It appears from their discussion that Di Giacomo et al. (2004) favour Hypothesis #2, that is, a particular Aegean dispersal of J2a1b-M67(xM92) and J2a1b1-M92, “coincident with the expansion of the Greek world to the European coast of the Black Sea”, which leads us to interpret an eastward movement from Greece to Anatolia (which is not to eliminate the possibility that Greek migrations of J2a1b additionally moved in other directions, such as eastward). Let us keep in the back of our minds, but put to one side, the other J2 lineage (identified with the M12 marker) that Cruciani et al. (2007) argue expanded from southeastern Europe, also specifically from the Balkan peninsula, during the Bronze Age.

Let us consider the possibility of an Anatolian origin for J2a1b (Hypothesis #1) and place it in the archaeological context. Recall that Cinnioglu et al. referred to the “Maritime Troia culture”. The Maritime Troia culture has been associated with archaeological excavations of Troia I, II and III which date to the early Bronze Age (circa 2600-2300 B.C.). The next settlement period on the site of Troy, associated with levels Troia IV and V (circa 2300-1700 B.C.) have been designated the “Anatolian Troia Culture”, to reflect the latter’s stronger connection to the interior of Asia Minor during the middle Bronze Age.

Immediately afterwards is a period lasting five hundred years distinguished by unique architecture and culture, associated archaeologically with Troia VI and VIIa (1700-1200 B.C.). “Troy” and “Troia” are names of recent origin. The Hittite kingdom of central Anatolia, known as Hattusa, referred to the city we now call Troy as Wilusa. See for example the clay tablet that constitutes a treaty between the great Hittite King Muwattalli II (ca 1290-1272 B.C.) and the ruler of Wilusa, Alaksandu (Latacz 2001). The city of Wilusa was destroyed in a great conflagration around 1200 B.C. It has been pointed out that Homer may have made this the culminating event of the Illiad, which gets its name from the title city, Ilios (the Greek (W)ilios). The archaeological record, however, cannot establish whether it was the people of Ahhiyawa (the Acheaens) who participated in the fire that destroyed WilusaThe extinct aurochs (Bos primigenius primigenius) was a large type of cattle that ranged over almost the whole Eurasian continent. The aurochs is the wild progenitor of modern cattle, but it is unclear whether European aurochs contributed to this process.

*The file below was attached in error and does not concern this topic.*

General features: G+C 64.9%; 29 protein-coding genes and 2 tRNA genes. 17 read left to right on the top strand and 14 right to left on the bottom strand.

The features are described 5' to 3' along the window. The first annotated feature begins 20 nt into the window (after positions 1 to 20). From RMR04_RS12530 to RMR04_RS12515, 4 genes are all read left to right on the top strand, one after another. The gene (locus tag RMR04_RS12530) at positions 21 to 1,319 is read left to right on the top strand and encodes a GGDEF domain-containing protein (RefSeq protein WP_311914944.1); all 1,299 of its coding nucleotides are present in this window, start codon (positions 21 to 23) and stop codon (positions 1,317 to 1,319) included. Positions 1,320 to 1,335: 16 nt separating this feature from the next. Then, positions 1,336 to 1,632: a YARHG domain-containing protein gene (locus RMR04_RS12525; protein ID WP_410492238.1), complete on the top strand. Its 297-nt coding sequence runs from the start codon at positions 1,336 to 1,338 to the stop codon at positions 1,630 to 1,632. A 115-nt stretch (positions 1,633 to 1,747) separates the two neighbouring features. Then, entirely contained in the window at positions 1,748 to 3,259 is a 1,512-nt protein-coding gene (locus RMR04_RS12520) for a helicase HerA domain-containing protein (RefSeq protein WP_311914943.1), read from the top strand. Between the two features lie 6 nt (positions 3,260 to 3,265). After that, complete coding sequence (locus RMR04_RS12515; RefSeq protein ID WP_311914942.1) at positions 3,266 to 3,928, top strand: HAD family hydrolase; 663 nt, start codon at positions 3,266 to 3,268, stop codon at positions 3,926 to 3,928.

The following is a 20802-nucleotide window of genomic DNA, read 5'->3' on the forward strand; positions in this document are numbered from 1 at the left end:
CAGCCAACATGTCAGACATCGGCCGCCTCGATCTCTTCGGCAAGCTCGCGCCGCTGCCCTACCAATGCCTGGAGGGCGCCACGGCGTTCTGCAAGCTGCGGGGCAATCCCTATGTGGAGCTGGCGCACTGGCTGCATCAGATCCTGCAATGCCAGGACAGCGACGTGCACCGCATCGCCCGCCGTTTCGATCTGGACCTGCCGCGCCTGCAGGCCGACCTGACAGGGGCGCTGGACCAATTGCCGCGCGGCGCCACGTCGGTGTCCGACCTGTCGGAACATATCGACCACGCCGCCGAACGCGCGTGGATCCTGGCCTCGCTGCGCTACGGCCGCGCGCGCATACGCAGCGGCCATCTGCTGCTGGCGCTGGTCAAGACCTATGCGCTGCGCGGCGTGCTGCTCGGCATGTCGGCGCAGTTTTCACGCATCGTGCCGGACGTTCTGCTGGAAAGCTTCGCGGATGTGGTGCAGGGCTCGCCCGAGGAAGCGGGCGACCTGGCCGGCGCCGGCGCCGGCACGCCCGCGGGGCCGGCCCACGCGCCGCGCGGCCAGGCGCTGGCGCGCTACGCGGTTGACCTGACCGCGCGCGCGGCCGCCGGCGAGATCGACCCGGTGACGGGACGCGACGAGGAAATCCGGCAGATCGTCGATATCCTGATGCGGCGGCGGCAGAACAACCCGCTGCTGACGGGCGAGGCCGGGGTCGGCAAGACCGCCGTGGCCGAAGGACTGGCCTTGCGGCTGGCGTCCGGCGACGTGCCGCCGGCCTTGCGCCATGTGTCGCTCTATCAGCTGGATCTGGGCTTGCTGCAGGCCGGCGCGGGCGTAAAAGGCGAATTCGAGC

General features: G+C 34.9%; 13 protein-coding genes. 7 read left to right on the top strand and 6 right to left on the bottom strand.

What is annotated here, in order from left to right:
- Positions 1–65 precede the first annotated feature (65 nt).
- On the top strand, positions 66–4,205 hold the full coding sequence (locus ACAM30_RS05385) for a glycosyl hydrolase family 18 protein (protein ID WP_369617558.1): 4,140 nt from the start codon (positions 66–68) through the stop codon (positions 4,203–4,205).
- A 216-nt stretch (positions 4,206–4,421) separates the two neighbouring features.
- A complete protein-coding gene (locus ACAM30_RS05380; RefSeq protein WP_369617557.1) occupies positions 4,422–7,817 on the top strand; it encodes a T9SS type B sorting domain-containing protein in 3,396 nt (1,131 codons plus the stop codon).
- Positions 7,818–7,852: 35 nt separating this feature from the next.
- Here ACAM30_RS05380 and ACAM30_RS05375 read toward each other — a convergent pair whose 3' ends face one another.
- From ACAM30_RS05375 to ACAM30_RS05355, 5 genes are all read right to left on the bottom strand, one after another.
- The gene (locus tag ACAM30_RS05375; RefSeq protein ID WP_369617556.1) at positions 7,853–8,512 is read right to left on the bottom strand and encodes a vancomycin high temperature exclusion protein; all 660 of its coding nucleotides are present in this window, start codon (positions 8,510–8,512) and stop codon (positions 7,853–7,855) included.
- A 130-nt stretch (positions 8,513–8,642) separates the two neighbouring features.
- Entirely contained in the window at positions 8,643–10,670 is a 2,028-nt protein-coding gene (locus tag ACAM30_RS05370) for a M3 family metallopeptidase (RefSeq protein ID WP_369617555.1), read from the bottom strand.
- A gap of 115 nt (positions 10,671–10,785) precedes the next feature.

To provide new insights into the demographic history of aurochs and domestic cattle, we have generated high-confidence mitochondrial DNA sequences from 59 archaeological skeletal finds, which were attributed to wild European cattle populations based on their chronological date and/or morphology. All pre-Neolithic aurochs belonged to the previously designated P haplogroup, indicating that this represents the Late Glacial Central European signature. We also report one new and highly divergent haplotype in a Neolithic aurochs sample from Germany, which points to greater variability during the Pleistocene.

Furthermore, the Neolithic and Bronze Age samples that were classified with confidence as European aurochs using morphological criteria all carry P haplotype mitochondrial DNA, suggesting continuity of Late Glacial and Early Holocene aurochs populations in Europe. Bayesian analysis indicates that recent population growth gives a significantly better fit to our data than a constant-sized population, an observation consistent with a postglacial expansion scenario, possibly from a single European refugial population.